The three (alternative) Christmas gifts

At Christmas, we think of the wise men who brought three gifts.

I would like to imagine that tomorrow when you have opened all your gifts, you see that there are still 3 gifts left under the Christmas tree. You don’t know where they came from, but they have your name on them.

So you open the first gift, and inside you find

1. The most astonishingly wonderful and precious ring:
When we went to the orphanage in Zimbabwe earlier this year, we had a bit of a wait at Heathrow. So two of us entertained ourselves by wandering round the jewellery shops trying to find the most expensive item on display. We got some very odd looks. The winner was a watch which cost about £31k

That watch has nothing on this ring. This ring holds a stone, and the stone is spherical. It is predominantly blue, but there are dashes of green, brown and orange, covered with whispers of white. When you look closer there is the most incredible detail. The stone seems to be suspended above the ring and is rotating. You have no idea how it works, and you know that some of your friends will spend hour after hour trying to work it out. But it is beautiful, magical and obviously unbelievably expensive.

You put the ring on. It fits exactly. There is something so right about this ring and you. You go together. It was almost as if you were made for each other. Whoever gave you this ring, and you have no idea who they are, clearly knows you and has given you something incredibly precious.

So you turn to the second gift. The wrapping paper is different, but there is something about this gift which makes you think it is from the same person.

2. A very old book: it has one of those old hard covers, and the pages are slightly brown.
So you open it carefully. Inside the front cover is a hand written note. ‘To (and then there is your name) with love from the author’. And there is a P.S: ‘p.s. I wrote this for you’.

You start to flick through it. At first you think, ‘What’s this got to do with me?’ It is written in an old language. It is understandable, but you’ve got to work to understand it. As you flick through, you read passages that don’t make much sense, passages that are boring and passages that are just strange.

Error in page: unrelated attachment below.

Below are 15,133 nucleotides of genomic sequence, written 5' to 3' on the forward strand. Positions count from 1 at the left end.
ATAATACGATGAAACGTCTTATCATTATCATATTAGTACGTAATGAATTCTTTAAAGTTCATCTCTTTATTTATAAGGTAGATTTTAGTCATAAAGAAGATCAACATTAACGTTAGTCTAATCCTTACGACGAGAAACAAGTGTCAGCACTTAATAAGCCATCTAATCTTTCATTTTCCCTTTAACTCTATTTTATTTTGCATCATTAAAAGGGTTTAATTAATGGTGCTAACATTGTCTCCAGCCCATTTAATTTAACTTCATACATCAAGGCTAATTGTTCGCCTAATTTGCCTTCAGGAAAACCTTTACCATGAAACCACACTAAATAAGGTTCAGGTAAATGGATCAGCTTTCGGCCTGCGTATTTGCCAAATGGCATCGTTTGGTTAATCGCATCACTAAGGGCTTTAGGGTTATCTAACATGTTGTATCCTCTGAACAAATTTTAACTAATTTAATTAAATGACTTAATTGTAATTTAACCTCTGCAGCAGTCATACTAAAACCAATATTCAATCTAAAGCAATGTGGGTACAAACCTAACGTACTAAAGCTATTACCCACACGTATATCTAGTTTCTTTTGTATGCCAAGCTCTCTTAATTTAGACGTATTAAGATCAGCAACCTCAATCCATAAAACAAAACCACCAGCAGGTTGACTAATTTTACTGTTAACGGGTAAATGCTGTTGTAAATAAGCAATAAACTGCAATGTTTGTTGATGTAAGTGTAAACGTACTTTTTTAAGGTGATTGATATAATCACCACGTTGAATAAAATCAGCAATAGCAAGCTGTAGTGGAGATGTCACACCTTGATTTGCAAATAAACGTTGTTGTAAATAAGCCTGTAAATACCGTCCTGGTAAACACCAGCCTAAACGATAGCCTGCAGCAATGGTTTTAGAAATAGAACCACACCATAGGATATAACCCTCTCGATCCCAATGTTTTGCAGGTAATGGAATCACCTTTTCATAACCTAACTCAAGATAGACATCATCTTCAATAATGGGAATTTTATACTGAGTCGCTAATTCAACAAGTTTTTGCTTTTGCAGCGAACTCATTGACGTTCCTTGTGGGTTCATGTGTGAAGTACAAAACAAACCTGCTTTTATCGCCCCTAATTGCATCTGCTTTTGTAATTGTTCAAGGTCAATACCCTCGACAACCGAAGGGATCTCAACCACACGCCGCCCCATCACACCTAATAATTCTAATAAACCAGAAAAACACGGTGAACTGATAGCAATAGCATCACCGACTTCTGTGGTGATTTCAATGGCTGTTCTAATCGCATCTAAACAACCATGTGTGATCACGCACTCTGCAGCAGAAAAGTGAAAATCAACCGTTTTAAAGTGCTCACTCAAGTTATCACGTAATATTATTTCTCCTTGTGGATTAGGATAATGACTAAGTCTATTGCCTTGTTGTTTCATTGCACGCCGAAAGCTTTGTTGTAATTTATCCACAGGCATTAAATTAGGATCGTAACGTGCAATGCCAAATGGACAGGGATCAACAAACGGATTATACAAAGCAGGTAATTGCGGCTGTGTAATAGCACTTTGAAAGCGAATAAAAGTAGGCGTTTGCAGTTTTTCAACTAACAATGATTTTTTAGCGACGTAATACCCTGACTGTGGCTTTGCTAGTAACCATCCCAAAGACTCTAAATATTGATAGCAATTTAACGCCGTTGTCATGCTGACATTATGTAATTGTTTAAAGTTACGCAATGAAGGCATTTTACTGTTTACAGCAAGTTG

You are very tempted to look at the ring and forget the book. You can always put it on the bookshelf and after a decent time give it away to the charity shop. But then you look at the ring and you think, ‘Why would the person who gave me this, also give me such an uninspiring gift?’

So you take a second look. You think, ‘If the person who gave me the ring really did write this book for me, what are they saying’

And as you read a bit more you find stories (some of them are quite gripping), poems, wisdom, instructions, warnings and promises. And it begins to make sense. More than that, as you persevere, the words begin to leap out of the page at you. They are so relevant. They help me make sense of who I am, why I am here, where things have gone wrong, and what can be done to put things right. They tell me a little about the person who wrote this book, and how much they love me.

And you think, ‘This book was written for me. How is that possible? It is much older than me. How does the author know that about me?’

This is indeed a very precious book.

So you eagerly look for the third gift. You are now pretty certain that this third gift is from the person who gave you the ring and the book.

This gift if quite large. You open it, and inside you find:

3. A hamper. But all that is in this hamper is a bottle of wine, a loaf of bread and a note!
The wine is OK, and the bread is .. an alternative gift .. but the note is odd.

The note reads like this:
‘I gave you the other two gifts because I love you. They are both incredibly precious – but they cost me nothing. I have more rings, far more precious rings, than you can conceivably imagine.

You can wear the ring, examine the ring, be obsessed with the ring and forget me. Or you can delight in the ring and remember me.
You can put the book aside or study the book as you might study any other old book. Or you can read the book, trusting that I wrote it for you, and listen to me.

But this last gift is different.
It cost me everything. It cost my life and my death. It is the gift of real life, of love, of myself. And if you choose to receive my love, and to eat this bread and drink this wine in the spirit in which it was given, then – as the bread and wine come into you - I will come into you and change you. I will fill you with my love, I will become part of you and you will become part of me.  


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